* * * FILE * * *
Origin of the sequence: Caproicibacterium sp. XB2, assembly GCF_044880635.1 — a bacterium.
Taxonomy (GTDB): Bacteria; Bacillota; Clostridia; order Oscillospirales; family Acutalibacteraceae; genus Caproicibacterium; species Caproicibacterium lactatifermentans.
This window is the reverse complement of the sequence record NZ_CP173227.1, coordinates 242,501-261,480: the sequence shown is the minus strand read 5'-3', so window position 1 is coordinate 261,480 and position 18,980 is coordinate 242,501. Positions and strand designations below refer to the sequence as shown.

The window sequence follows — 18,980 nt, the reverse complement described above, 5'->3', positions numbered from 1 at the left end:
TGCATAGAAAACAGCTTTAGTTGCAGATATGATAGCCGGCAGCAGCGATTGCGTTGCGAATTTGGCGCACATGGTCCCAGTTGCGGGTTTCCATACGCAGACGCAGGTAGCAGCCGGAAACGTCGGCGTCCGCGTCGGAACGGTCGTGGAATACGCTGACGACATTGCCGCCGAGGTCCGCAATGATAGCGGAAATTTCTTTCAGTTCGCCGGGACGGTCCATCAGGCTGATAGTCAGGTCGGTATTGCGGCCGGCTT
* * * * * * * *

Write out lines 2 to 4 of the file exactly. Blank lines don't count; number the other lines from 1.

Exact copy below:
Taxonomy (GTDB): Bacteria; Bacillota; Clostridia; order Oscillospirales; family Acutalibacteraceae; genus Caproicibacterium; species Caproicibacterium lactatifermentans.
This window is the reverse complement of the sequence record NZ_CP173227.1, coordinates 242,501-261,480: the sequence shown is the minus strand read 5'-3', so window position 1 is coordinate 261,480 and position 18,980 is coordinate 242,501. Positions and strand designations below refer to the sequence as shown.

The window sequence follows — 18,980 nt, the reverse complement described above, 5'->3', positions numbered from 1 at the left end: